Published on 03/29/2018 5:07 am
What tax deductions can I claim as a support worker?

Claiming tax deductions is an important personal admin task that can help you save hundreds of tax dollars. Most industries have a range of expenses that workers can claim and deduct from their annual taxable income. As part of the aged care or disability support industry, it’s likely that you will occasionally pay for work related purchases out of your own pocket. Keeping track of these purchases can help you get back some of the money from those expenses.

What you can claim are generally expenses that you incurred in order to make an income. So, what are some important tax deductions you can claim as a support worker?


If you provide in-home care, it’s likely that you will have to travel between your client’s homes. Therefore, one of the biggest tax deductions you can make is your travel expenses.

If you use your car to visit clients and attend meetings or conferences you can claim the costs of using your car. To do so, it’s best to keep a daily record of the amount of kilometres you travel for work purposes. Then, there’s a couple of ways you can calculate your deductions for car expenses.

In addition to fuel expenses, you can claim the cost of parking, tolls, taxis and public transport if you used these to get between two locations of work or to attend events like seminars if they’re not held at your usual place of work.


job-specific clothing can be claimed by care and support workers. Often protective clothing is necessary for care workers, so if you pay for such things, the costs are tax deductible. -slip nursing shoes can also be claimed.

Self-education and training costs

As an independent worker, it’s likely that you will need to complete a range of courses related to your job. This can involve basic qualifications, or courses that maintain a role or up-skill the worker.

Keep the receipts, invoices or any documents and proof of study for courses that you paid for. This is crucial for when you make the claim.

You can also claim the cost of any stationery, books, phone calls, internet connection, equipment and travel related to your training.

Work-related equipment

Another large tax deduction you can claim is the expense of work-related equipment and any repairs made on these pieces. This can range from things like medical equipment and tools to computers, laptops and software used for organisation. Again, you can claim things like stationery, log books and briefcases.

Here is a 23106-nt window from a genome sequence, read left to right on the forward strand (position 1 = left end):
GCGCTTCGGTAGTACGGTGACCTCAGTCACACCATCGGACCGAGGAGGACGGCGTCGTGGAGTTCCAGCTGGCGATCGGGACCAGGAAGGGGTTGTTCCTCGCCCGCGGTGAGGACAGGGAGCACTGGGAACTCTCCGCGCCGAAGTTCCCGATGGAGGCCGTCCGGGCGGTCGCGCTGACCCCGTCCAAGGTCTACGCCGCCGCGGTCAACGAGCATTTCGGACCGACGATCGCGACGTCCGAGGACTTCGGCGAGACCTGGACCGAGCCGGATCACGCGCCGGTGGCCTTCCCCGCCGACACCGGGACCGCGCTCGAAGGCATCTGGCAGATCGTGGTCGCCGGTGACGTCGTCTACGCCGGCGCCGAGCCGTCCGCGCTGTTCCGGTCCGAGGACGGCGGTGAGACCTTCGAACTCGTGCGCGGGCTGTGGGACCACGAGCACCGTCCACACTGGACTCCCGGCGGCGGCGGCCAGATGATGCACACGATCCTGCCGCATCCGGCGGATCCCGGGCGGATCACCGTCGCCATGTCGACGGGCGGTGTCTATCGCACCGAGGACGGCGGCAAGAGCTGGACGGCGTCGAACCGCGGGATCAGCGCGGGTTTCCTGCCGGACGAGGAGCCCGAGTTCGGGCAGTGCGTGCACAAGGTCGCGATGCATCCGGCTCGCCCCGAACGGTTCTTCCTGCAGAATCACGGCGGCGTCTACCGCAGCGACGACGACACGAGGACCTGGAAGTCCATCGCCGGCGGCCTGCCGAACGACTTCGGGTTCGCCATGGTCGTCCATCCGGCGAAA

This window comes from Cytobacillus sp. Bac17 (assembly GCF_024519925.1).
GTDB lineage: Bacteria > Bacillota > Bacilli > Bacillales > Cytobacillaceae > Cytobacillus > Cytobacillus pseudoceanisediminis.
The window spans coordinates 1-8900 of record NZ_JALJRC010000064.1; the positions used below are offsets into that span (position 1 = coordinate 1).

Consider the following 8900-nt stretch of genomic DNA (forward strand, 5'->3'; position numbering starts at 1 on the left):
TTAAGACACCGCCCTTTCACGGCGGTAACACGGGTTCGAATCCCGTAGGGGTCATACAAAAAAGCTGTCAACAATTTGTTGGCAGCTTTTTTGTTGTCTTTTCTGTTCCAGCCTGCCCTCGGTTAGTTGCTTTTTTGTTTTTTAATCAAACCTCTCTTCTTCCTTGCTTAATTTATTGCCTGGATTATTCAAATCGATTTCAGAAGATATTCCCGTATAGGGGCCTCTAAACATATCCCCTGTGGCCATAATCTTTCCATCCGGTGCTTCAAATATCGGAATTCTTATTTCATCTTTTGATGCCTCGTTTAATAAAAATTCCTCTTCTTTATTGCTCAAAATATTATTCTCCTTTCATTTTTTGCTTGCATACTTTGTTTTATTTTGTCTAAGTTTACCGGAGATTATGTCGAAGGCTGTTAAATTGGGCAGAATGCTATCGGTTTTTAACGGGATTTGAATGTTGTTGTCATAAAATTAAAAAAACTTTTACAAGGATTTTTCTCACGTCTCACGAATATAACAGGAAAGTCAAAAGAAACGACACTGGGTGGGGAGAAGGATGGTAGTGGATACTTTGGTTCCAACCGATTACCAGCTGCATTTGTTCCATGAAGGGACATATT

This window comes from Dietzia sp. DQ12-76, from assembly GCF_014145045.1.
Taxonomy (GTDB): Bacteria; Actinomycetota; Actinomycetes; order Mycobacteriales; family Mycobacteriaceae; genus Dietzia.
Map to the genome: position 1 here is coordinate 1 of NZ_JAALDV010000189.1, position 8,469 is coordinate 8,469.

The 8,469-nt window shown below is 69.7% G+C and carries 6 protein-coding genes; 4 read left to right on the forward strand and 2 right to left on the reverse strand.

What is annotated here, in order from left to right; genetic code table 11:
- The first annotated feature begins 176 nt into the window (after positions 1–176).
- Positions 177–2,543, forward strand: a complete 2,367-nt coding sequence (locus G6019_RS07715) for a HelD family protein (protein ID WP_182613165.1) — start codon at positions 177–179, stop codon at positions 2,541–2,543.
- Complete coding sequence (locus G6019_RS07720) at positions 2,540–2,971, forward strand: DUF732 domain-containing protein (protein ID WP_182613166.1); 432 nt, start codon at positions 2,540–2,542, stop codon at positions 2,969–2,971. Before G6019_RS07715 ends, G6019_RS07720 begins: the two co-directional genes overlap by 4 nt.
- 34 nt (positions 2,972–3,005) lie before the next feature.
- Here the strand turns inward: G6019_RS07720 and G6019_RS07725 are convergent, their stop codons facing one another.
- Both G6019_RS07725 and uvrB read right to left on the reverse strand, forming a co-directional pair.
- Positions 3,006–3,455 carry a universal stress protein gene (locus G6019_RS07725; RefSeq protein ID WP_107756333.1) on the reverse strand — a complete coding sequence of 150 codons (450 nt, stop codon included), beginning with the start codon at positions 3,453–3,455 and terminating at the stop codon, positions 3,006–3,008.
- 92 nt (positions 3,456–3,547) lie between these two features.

Other tax deductions you can claim

There’s a whole range of things you can consider claiming in relation to work.  If you purchase or are subscribed to industry magazines or journals that are directly related to your work, you can claim the full amount as an aged care tax deduction.  

You can also claim any charitable donations you have made, as well as the cost of managing your tax affairs, such as paying your accountant and travelling to and from your accountant’s offices.

Items to avoid  

While there’s a lot of items you can claim, there are some things you should skip claiming too. Anything that you were reimbursed for, or your employer or client paid for will not be claimable. Similarly, if you receive payment for an expense, or the expense is covered in your PAYG statement, you should not claim it.

Additionally, if you don’t have any receipts or proof of the expense, there’s no point claiming such expenses as they won’t be accepted.

As you can see, making tax deductions can be a bit complicated but the savings you can make can make the process worth it. It’s wise to have a dedicated folder where you can keep all your receipts and documents so it’s organised and ready for tax time. Keeping track of your business expenses throughout the year can make a significant impact on your taxable income. For any items or issues you’re not sure about, it’s best to contact the ATO.

Claire Jones writes for Better Caring. In this role, she enjoys helping people find ways for themselves and their families to receive the care they need. Outside of work, Claire enjoys the beach and reading classic novels.

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What tax deductions can I claim as a support worker?